Two projects by Iowa State University College of Design students have been named to ArchDaily’s list of “The Best Student Design-Build Projects Worldwide 2016.” The online publication chose “TwoXTwo,” a project by nearly 80 second-year architecture students, and “Flux Pavilion” for the 80/35 Music Festival, by 16 undergraduate and graduate architecture, industrial design and interior design students, among 36 top student-built projects from 20 countries.
Architects at OPN guided the Fabrications Potentials Studio at Iowa State University’s School of Design on a semester- long endeavor to conceptualize, design and fabricate an interactive, pop-up pavilion to be used at the 80/35 Music Festival in Des Moines in July.
Fabricating Potentials Studio is a design build studio offered to fourth and fifth year design students at Iowa State. Using plywood, Tyvek, LED lighting, the pavilion provides areas for seating as well as visitor interaction by way of hallways and motion censored projection mapping. The team chronicled their process on a blog.
The pavilion will debut at the 80/35 Festival on July 8 and 9 in the heart of downtown Des Moines at Western Gateway Park. In it’s ninth year, the festival has grown to three stages and more than 40 acts. Organized by the non-profit Des Moines Music Coalition, 80/35 was founded in 2008 with the vision to spark growth in the city’s live music economy — to think outside the box to further enhance a creative, vibrant culture.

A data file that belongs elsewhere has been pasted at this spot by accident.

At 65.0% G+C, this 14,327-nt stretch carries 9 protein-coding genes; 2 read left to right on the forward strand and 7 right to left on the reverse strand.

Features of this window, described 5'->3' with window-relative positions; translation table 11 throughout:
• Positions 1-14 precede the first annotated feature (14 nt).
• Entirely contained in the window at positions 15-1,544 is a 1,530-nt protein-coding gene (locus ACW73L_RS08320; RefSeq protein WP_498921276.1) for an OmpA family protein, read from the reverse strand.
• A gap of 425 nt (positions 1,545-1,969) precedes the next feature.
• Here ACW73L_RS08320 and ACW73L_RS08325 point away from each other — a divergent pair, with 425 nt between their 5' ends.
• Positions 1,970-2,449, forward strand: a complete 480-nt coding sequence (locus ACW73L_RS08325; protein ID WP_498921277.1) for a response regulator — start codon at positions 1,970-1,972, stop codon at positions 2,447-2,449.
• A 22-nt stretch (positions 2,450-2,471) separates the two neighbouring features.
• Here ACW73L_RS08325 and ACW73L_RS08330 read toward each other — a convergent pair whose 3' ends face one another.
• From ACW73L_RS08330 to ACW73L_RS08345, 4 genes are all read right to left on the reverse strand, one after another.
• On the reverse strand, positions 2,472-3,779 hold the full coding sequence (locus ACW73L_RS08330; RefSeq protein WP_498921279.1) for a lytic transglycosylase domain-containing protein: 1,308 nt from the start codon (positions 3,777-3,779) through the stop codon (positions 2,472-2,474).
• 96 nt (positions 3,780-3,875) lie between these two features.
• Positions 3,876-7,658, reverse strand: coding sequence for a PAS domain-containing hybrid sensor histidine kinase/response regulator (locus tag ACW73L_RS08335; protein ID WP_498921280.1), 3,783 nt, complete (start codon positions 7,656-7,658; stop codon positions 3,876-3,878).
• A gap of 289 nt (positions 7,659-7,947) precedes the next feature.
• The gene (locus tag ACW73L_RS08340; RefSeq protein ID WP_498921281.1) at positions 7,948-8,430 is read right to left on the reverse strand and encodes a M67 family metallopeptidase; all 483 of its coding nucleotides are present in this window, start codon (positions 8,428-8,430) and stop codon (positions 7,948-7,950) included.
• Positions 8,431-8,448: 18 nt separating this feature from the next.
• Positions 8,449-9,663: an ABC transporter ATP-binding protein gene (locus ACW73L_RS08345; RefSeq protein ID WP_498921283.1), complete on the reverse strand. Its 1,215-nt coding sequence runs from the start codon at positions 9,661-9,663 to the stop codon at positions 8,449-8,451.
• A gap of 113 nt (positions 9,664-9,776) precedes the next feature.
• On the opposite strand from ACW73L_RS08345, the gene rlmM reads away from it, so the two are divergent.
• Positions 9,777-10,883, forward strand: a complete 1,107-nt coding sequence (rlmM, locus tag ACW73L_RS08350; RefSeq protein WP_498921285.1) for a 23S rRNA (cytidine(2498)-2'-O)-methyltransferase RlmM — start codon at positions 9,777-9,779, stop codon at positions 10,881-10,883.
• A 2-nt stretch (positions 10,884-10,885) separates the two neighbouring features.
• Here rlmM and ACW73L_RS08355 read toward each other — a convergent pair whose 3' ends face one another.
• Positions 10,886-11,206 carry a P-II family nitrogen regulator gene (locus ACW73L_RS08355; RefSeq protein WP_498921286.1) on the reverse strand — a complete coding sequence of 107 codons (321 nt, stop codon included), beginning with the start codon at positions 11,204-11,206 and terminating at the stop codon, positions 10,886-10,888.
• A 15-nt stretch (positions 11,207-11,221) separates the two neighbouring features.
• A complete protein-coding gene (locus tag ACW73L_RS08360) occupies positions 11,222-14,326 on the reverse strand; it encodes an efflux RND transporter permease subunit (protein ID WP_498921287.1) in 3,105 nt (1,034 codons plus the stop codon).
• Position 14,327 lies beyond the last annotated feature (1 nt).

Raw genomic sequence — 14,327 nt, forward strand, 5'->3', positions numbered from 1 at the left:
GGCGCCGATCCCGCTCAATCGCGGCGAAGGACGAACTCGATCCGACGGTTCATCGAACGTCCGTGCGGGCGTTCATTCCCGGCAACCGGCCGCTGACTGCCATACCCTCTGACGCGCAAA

According to Iowa State News Services, Flux Pavilion will be located across 13th Street near Proof restaurant, in the festival’s free public area outside the paid gates. Whether passing through the pavilion or walking around it, festivalgoers will be greeted by an array of hundreds of tiny lights. With each step taken, the lights mimic each visitor’s movement. When the surrounding music changes tempo, the lights join in rhythm.
An opening reception will be held from 6 to 9 p.m. on Friday, July 8. Doyle and the students who designed Flux Pavilion will be on site to greet visitors and answer questions.
After the festival, the pavilion modules will be donated as part of a kit including instruction manuals to central Iowa high schools for use as teaching tools in technology classes.
For more information about the design process, go to the Iowa State News Services website.